Social Distancing for a Novelist by (1 Story)

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You could say that I’ve been preparing for this for 40 years. That’s how long I’ve been a novelist, and social distancing is part of the job description. Every day I come up the stairs to my office and sit down at a computer, try to shut out the world, and descend into the universe of character and plot. Sometimes I have a good day, sometimes not. But I always put in the time. So I have it easier than a lot of people right now, in a pretty nice environment. And I write historical novels, so I have a lot of perspective on this current plague. It’s bad, but we’ve faced bad before.

Actually, we’ve faced worse. Consider the 1918 pandemic. 50 million dead, including my paternal grandmother, who lived in an old South End row house with her seven kids. She went upstairs to care for a sick neighbor, came downstairs, lay down, and died. And that was happening while the final horrors of the WWI trenches were playing out. And they had NONE of the epidemiological knowledge we have. But they got through it.

Of course, when I’m done working, I like to go out to dinner or into Boston for a lecture or event of some sort. All those are canceled. If I’m home, we have a nice dinner here, and if the Celtics are on, I watch the game, which I can’t do either. But I don’t want to sit and watch cable news all night, so my refuge is either a good book or Turner Classic Movies. Yesterday we were watching the Private Lives of Elizabeth and Essex, with Bette Davis and Errol Flynn, and about halfway through it, I said to my wife, “You know, everyone who’s in this movie or worked on it also got through the 1918 pandemic and went on to make great contributions to all of us.”

So, be optimistic. That’s my theme of the day. And respect the advice of the docs and epidemiologists. Stay home. This is ugly but it will get better. We will get back to normal. Now, back to my next novel.

Profile photo of William Martin martinbooks

Tags: Social Distancing, Historical Novels, Pandemic of 1918
Characterizations: moving, right on!, well written


  1. Suzy says:

    Thank you for this, Bill, it’s really inspirational! We WILL get back to normal! If you say it, it must be true. Now I’ll go back to reading one of your novels! (I love the framed posters you have of several of them on your walls!)

  2. Marian says:

    Welcome to Retrospect, Martin. As an independent writer myself, doing marcom and tech writing for the medical/biotech industry, I can identify with your description of being in your office and shutting out the world. Writers tend to be focused this way, so we might have an easier time with the isolation than others. So sorry to learn about your grandmother’s death during the 1918 epidemic. I thought back to my grandparents, all of whom survived, and realized I never heard any stories from them about the epidemic. No idea why not. Maybe World War I overshadowed it. I heard some stories about that war from my paternal grandfather. Thanks for your optimism and perspective on getting through this.

  3. Beautiful, Martin! You hit on it! Thanks.

  4. Laurie Levy says:

    Thank you for sharing this, William, and welcome to Retrospect. I admire your ability to carry on with your writing. In the past week, the only writing I have been able to do is for Retrospect. And I’m finding it hard to concentrate on reading as well. Most of my anxiety has been transferred into preparing for a May 15 move that may not even happen then. You are so right about the news. I’m trying to stay away from MSNBC more.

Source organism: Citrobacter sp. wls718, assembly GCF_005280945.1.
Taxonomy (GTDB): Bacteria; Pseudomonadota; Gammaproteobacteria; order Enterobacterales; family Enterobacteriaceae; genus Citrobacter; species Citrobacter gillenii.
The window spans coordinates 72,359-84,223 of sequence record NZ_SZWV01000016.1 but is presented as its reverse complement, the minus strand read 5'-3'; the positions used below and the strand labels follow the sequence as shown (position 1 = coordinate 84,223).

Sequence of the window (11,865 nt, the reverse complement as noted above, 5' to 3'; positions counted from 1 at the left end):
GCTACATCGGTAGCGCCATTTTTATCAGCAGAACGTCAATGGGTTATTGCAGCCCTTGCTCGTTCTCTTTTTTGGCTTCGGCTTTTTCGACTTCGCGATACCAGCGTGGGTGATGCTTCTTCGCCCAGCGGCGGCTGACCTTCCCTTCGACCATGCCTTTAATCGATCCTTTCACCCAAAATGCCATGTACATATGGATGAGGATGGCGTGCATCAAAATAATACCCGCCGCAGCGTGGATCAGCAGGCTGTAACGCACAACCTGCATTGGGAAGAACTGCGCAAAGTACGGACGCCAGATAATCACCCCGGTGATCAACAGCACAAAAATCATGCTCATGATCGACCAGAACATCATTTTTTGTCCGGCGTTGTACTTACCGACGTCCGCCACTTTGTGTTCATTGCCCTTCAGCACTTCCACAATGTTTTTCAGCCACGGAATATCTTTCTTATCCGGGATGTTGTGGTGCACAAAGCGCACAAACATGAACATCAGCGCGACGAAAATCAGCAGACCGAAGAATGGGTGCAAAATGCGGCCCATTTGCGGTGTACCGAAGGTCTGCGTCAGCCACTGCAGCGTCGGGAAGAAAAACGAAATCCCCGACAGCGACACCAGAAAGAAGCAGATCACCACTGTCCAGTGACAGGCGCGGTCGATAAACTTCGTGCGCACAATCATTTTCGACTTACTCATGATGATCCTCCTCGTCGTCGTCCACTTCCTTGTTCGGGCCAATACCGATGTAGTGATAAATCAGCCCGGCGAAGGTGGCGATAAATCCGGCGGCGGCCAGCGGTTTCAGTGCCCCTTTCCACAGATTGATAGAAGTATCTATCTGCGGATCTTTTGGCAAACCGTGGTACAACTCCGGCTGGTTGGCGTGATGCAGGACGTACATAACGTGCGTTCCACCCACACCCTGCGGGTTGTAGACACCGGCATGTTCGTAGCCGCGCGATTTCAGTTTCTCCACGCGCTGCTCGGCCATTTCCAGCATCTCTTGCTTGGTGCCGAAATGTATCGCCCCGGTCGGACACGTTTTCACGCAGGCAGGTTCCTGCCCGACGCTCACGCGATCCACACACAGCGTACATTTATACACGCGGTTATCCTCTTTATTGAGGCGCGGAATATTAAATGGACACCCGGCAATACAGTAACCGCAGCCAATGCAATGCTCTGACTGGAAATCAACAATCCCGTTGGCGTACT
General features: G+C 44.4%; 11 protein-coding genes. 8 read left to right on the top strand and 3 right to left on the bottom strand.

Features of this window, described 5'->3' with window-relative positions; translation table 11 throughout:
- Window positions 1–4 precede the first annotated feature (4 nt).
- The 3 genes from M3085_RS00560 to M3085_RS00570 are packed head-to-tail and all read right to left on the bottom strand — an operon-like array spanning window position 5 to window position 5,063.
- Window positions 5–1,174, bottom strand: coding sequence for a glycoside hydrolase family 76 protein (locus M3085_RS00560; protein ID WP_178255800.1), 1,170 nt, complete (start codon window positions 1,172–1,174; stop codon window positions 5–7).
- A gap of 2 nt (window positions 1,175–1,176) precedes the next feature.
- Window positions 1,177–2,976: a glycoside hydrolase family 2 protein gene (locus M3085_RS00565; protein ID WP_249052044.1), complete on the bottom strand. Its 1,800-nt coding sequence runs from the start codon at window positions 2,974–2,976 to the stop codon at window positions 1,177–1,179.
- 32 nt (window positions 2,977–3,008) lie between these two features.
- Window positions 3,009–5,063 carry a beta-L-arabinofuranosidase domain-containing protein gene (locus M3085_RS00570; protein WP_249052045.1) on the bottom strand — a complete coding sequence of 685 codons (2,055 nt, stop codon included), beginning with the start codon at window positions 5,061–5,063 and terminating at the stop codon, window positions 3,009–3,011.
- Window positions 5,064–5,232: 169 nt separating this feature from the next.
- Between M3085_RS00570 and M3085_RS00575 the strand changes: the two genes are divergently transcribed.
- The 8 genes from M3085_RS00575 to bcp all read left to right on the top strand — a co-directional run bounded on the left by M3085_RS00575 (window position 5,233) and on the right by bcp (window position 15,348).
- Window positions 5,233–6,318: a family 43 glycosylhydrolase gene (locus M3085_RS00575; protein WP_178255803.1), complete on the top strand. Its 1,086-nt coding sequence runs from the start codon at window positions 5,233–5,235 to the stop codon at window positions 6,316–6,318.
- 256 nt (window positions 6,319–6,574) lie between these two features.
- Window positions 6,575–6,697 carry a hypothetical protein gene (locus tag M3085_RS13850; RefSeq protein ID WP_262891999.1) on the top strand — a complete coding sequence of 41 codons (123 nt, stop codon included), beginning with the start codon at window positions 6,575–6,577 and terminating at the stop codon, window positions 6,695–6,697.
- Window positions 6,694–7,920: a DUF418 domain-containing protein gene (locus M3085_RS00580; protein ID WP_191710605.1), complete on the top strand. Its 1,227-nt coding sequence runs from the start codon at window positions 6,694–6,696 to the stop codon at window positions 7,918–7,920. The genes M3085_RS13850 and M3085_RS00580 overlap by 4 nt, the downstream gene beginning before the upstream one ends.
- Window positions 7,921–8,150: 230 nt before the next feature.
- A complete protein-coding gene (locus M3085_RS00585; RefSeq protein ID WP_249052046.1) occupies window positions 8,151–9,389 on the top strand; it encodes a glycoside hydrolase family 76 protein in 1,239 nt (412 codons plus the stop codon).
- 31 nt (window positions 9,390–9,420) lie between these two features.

5. John Zussman says:

    Thanks for sharing this, Martin. My wife and I have also written historical fiction, and we can confirm how much respite it provides to spend part of the day with your characters in a different time and place. They always have their own problems and obstacles, but at least they’re not yours! Your story reminds us to get back to that. Welcome to Retrospect.

  6. Pretty nice environment indeed! Welcome to Retrospect, William. As an introvert, and an aspiring writer, I envy your day job. About two years ago I attended a week-long writing workshop in Maine which was capped off with a lobster boil during which we students got to mingle with some published authors. A real treat! And with that, I’m off to look for your books!

  7. Nice to meet you Martin, sorry it couldn’t have been during a happier prompt-week . . . although Close Calls is coming up and then you can read my story entitled 9/11.

    But seriously I’m grateful for the historical perspective on our current plight.

    Stay safe everyone!

  8. Betsy Pfau says:

    Well said, Martin. Nice to get your perspective on things. And Elizabeth and Essex (recorded from TCM; my husband’s favorite source of entertain for some time now) is in my queue. I just noticed it last night. I think it will be watched later this week. Be well.

  9. John Shutkin says:

    Brilliant insights, Bill. Which, having read several of your novels, I am not the least bit surprised about. Being a social animal and someone who has always worked in a large office environment, I’ve always wondered about the necessary solitude of a writer. But you do put this all in wonderful perspective.

    And I can at least identify with you to the extent that I, too, am currently a Bostonian slogging through it all pretty well but wishing I were able to get out a whole lot more. And, besides no Mookie and no Brady, no Marathon? Oh, the humanity!

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